Italians weigh up next steps as Matteo Renzi resigned as Prime Minister after devastating blow to his reforms. However, despite rejecting Renzi’s proposals, the Italian people are unlikely to also discard the single Eurozone currency, an expert told.
Almost 60 percent of Italy’s voters have rejected constitutional reforms proposed by Prime Minister Matteo Renzi. As a result the Italian Prime Minister pledged to resign.
Speaking at a press conference on December 5, 2016, Renzi also called the vote a great celebration of democracy and reassured his fellow reform supporters by taking responsibility for the defeat.
RENZI: The inevitable fate of politicians who fail to say a big pro-European NO to the Eurogroup's belligerent irrationality.
— Yanis Varoufakis (@yanisvaroufakis) December 5, 2016
The referendum was seen by some as a test of Renzi’s leadership on which he staked his political future. The political instability triggered by the vote could bring about a brand new period of uncertainty to the Eurozone’s third largest economy.
Vincenzo Emanuele, a researcher at the center for electoral studies and Adjunct Professor of the Italian Political System at LUISS Guido Carli in Rome, said that this moment in time is a particularly sensitive time in Italian history.
Renzi quits! Another globalist on the ash heap of history. Hollande & Merkel next.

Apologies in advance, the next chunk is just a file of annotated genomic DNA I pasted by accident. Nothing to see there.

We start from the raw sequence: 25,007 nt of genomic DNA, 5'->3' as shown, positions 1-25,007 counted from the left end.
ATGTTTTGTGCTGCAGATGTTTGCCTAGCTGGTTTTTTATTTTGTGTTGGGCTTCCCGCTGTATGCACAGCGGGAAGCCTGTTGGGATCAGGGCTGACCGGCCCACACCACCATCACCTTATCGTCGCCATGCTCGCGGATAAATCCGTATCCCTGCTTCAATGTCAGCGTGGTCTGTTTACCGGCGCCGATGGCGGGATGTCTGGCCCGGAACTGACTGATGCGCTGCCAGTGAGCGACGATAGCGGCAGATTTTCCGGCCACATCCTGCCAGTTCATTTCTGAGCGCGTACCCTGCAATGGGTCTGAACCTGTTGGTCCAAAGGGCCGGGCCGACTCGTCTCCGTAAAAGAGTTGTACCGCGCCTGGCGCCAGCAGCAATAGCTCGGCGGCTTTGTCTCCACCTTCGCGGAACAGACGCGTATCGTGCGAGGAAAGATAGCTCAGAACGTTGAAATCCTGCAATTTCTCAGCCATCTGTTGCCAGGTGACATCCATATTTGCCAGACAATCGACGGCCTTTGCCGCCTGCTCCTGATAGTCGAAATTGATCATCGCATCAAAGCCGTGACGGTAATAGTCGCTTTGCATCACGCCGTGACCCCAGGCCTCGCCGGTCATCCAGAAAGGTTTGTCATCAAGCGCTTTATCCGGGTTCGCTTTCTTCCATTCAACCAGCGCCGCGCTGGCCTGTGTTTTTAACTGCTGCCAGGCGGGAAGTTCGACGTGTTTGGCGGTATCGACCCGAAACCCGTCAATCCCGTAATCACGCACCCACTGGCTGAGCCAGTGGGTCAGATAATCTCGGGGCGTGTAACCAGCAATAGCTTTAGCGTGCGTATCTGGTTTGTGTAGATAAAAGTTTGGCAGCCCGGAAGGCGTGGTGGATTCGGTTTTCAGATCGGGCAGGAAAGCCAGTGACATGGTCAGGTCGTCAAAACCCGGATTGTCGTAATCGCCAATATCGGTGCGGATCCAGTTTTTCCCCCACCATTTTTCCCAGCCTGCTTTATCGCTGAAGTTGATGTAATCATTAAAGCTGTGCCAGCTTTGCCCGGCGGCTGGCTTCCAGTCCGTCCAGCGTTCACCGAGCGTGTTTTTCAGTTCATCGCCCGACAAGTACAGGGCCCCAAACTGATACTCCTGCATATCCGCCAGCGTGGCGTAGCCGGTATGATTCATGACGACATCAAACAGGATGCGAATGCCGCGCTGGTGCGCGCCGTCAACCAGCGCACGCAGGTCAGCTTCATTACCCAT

— Paul Joseph Watson (@PrisonPlanet) December 4, 2016
“The consequence of this vote — it is difficult to make a reliable forecast because the ball is in the hands of president for the Republicans and he has to appoint a new prime minister. In my view there are two options, they can appoint a government, similar to as the one we had in 2011, after the fall of then Prime Minister Silvio Berlusconi. This should deal with current affairs and rapidly approve a new election law and bring the country to new elections,” Mr. Emanuele told Sputnik.
An alternative to this, as suggested by Mr. Emanuele, would be to appoint one of the deputy leaders of Renzi’s government, thus allowing the current government to continue until 2018.
Mr. Emanuele believes that the result of the vote may have come as a shock for Renzi, given the vast majority of people who rejected his reforms.
“Maybe he expected a closer outcome and even the polls showed a closer outcome, but in the end the position of the people in Italy was clear,” Mr. Emanuele told Sputnik. However, the question that remains on the lips of so many people in Italy is the extent of the financial upheaval this could cause. At the same time, the fact people rejected Renzi’s reforms does not mean they will reject the single currency, said Mr. Emanuele. “Italy is one of the countries with the highest private savings in the world. So people would put these savings at risk if we would exit the Eurozone, the remain option is the most likely one,” he told Sputnik. “The banking sector has been put in serious risk but once again I think that the Italian system is stable and is protected by the European Central Bank. I don’t think that the private banking sector would be at risk,” Mr. Emanuele added.